CARLSBAD — The city finalized its policy regarding accessory dwelling units to reflect changes in state law.
The changes to the city’s municipal code align with six new state laws aiming to spur construction of ADUs, or “granny flats,” and create more affordable housing options for residents.
Don Neu, Carlsbad city planner, said ADUs are secondary residential units on an existing property and the city’s recent approval is keeping in line with the new state laws.
The latest California laws (AB 68, AB 881, SB 13, AB 587, AB 670 and AB 671) allow for ADUs on any lot with single-family or multi-family dwellings to include junior ADUs — units within the walls of a single-family home with a maximum size of 500-square feet — along with ADUs, which are detached units up to 1,200-square feet.
Other changes include setbacks, heights, lot coverage allowing for 800-square-foot units and prohibiting ADUs being used as short-term rentals, Neu said. Also, homeowner’s associations must allow both types of ADUs and state-mandated Housing Elements must include incentives for ADUs, Neu said.
“The processing time to act on a permit request for an accessory unit has been reduced from 120 days to 60 days,” Neu said.
The council also approved the attached ADUs to be 50% of the main dwelling or a maximum of 1,200-square feet, whichever is less. For detached units, 1,200-square feet is the maximum, which is in line with state law, Neu said.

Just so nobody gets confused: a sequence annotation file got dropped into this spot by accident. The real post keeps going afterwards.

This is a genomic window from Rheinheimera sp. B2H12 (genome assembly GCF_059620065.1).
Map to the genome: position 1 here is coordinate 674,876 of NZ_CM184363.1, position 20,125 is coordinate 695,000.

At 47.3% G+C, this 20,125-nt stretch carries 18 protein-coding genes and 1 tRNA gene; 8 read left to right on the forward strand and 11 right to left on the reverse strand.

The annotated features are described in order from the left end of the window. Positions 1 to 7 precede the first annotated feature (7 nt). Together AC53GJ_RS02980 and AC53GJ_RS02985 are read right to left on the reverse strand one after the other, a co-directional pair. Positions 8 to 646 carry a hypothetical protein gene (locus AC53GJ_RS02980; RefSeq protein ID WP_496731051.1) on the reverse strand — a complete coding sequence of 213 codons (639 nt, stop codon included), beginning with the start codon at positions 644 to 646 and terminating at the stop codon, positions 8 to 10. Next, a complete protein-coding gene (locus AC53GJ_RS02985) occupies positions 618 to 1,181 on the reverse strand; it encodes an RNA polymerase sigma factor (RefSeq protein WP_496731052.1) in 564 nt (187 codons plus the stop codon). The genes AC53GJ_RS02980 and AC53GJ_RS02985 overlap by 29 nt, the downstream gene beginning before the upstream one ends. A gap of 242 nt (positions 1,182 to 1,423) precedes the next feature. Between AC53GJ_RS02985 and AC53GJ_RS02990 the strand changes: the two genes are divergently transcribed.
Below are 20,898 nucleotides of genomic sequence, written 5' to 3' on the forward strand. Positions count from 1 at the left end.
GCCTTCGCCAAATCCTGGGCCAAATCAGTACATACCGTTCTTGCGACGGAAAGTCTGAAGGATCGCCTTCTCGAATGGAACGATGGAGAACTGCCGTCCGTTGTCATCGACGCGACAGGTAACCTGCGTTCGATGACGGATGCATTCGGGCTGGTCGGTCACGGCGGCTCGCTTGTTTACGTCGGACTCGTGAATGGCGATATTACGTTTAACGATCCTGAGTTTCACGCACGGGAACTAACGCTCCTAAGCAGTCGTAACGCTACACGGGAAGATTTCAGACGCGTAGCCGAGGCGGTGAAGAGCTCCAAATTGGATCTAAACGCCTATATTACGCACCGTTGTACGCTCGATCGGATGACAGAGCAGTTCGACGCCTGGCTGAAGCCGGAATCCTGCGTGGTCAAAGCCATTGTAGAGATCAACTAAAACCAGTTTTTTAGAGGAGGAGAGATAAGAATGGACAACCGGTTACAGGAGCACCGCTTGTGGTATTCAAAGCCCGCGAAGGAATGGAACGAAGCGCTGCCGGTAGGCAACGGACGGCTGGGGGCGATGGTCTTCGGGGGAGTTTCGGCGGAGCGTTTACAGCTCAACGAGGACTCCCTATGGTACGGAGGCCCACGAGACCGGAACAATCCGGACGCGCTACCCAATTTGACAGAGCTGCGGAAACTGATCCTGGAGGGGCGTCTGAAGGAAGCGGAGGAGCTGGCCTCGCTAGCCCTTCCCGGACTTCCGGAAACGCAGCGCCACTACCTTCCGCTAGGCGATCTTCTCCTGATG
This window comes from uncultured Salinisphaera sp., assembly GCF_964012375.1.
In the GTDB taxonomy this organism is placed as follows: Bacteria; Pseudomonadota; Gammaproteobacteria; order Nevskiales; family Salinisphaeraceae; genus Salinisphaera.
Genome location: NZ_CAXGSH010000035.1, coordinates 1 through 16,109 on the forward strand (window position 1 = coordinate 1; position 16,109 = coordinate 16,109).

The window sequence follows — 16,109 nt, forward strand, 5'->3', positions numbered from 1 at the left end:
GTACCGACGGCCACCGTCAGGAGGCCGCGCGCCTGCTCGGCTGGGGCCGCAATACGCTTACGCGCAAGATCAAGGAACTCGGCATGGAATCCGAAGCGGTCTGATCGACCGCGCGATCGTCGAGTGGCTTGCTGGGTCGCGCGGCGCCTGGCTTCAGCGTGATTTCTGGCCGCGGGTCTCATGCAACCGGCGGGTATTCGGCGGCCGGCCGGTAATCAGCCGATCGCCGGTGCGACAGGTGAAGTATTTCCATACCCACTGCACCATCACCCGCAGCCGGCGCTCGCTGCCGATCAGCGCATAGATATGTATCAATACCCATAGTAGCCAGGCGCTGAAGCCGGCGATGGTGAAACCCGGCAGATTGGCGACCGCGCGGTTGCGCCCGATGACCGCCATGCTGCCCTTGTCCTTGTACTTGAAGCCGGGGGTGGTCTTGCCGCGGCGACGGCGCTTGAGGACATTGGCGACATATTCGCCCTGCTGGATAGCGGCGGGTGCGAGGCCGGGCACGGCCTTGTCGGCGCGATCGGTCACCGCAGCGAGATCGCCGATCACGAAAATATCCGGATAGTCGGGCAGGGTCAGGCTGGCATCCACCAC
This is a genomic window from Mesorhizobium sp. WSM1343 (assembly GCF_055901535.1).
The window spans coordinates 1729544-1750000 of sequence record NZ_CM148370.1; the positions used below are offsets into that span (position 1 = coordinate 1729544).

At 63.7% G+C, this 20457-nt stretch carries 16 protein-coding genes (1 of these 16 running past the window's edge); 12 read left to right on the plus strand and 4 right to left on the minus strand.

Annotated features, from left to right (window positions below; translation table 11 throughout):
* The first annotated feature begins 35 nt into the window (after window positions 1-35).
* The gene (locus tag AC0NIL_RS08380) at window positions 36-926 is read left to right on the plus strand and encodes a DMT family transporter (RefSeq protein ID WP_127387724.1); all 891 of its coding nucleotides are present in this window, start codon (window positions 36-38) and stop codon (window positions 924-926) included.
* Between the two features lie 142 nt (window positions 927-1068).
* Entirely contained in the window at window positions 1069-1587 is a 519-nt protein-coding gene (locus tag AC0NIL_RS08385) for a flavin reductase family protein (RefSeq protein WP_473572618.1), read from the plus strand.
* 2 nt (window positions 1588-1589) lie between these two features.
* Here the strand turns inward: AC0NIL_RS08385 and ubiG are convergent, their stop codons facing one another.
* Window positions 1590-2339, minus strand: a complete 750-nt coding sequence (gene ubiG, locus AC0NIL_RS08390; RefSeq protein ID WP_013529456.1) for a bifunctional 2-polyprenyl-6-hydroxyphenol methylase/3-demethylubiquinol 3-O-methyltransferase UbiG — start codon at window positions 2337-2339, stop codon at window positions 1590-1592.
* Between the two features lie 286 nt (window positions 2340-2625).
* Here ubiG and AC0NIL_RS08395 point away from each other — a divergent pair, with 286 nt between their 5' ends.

These new guidelines also regulate height limits, which are 16 feet for both detached and attached units, and the city will default to the height allowed by the current zoning. As for landscaping, city ADUs must apply the same requirements as applied to the development of the property, while the architecture must be consistent with the main dwelling.
As of Nov. 2019, Neu said there were 425 ADUs in the city with rent running between $1,416 for a studio and $1,618 per month for a one-bedroom unit. Of those, 425, 184 are deed-restricted for lower-income residents and the rest are counted as affordable to moderate-income households.
“These were accessory units that were constructed to satisfy the inclusionary ordinance,” he said.
According to the staff report, the new state law also includes a requirement for the California Department of Housing and Community Development to review the city’s accessory dwelling unit ordinance for compliance.
The city will be given 30 days to respond and indicate if it will either change the ordinance to comply with the state housing department’s findings or adopt it as-is. If no response is made within 30 days, the state may notify the attorney general the city is in violation of state law.